1 Vegetables - sow carrots over the next month in short rows in unmanured soil to get small, medium and large carrots from July to September - cover the area with fleece to keep out carrot root fly. Sow runner beans and climbing French beans in small pots under glass now for planting out in early June. outdoor varieties of tomatoes in pots and grow bags now under glass for outdoor growing from early June. Plant leeks out now * DO IT NOW: Plant outdoor varieties of tomatoes in pots and grow bags now under glass for outdoor growing.
2 Fruit - as it has not rained much since early March, irrigate soft fruit crops to help ensure that berries form properly. Provide adequate water for containerised blueberries and feed with a dilute tomato food. Thin out canes of raspberries by removing weak and badly placed canes. Continue pruning stone fruits by shortening back new growth to two or three buds and remove badly placed laterals. Thin out dense clusters of embryo fruits of apples, pears, and stone fruits now to improve quality.
Best of the Bunch Avens THE old vernacular name for Geum is Avens but you will have to look it up in a wild flower book to see it highlighted these days.
Geum has become a very popular plant once again, after many years of being overpowered by other higher profile herbaceous plants.
Its increased popularity has been partly attributed to the fact that it is a very good plant for pollinating insects and, across a range of species and cultivars can flower for several months.
Our three wild species, Geum rivale, (Water Avens), G. urbanum, (Herb Bennet or Wood Avens) and Dryas octopetula, (Mountain Avens) are all common in Britain but in recent years hybridisation has given rise to an increasing variety of new flower colours.
The colour palette includes red, yellow, apricot and orange shades and there are a number of worthy species and cultivars suited to gravel and rock gardens. Check out the RHS Plant Finder (www.rhs.org.uk ) that currently lists over 170 species and cultivars.
Many of the modern hybrids are suited to the average garden soil in sun and partial shade providing that the soil is well-drained and well prepared. Cutting back flower heads after the first flush can sometimes give you further flowers until late summer.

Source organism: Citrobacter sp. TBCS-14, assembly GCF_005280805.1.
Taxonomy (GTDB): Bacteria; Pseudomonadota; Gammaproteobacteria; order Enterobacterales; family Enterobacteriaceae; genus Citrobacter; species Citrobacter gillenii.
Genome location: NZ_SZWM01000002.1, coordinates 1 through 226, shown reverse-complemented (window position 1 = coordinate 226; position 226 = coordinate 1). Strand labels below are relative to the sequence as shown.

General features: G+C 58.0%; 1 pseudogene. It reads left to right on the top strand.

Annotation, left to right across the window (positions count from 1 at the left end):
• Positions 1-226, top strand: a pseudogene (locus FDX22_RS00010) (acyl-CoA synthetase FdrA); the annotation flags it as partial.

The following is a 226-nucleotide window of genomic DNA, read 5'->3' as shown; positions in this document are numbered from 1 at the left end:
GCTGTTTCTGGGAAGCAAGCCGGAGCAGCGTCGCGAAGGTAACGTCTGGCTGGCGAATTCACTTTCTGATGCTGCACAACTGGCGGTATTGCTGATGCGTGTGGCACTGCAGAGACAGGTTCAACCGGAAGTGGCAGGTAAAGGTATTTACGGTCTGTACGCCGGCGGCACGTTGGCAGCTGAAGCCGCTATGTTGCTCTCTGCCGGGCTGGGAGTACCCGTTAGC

My diary ...
? Do you have one of those annoying garden problems that you cannot resolve or a plant that you can't identify? For answers to these and thousands of other gardening issues, why not call in at Armitage's Garden Centres this weekend and have a chat with me.
If you bring any potentially infected samples from your garden, please bring them in sealed polythene bags to prevent cross-infection with garden centre plants.
I will be at the Birchencliffe Centre from 11am today, May 14 and at Pennine Centre tomorrow, May 15 from 11am. Visit www.armitages.com for details of these and all the other events planned this summer. ? West Yorkshire Forget-me-not Trust Open Gardens event - following the launch of this mammoth fund raising event earlier in the year, the Trust is proud to announce that so far, 13 gardens are due to open in May, June and July across our region.
For full details of the gardens and their opening times, location, admission costs etc, visit www.forgetmenottrust.co.uk . If you live in the Kirklees, Calderdale or Wakefield districts, you can still offer to open your garden by visiting the website or by calling Gina Fielding on 01484 487570. Remember that all proceeds from these events will be helping to continue to work of the trust and to build, staff and maintain the new hospice at Brackenhall.
* RARE: Mountain Avens are common in Britain and are one of three wild species of geum or avens as they are also known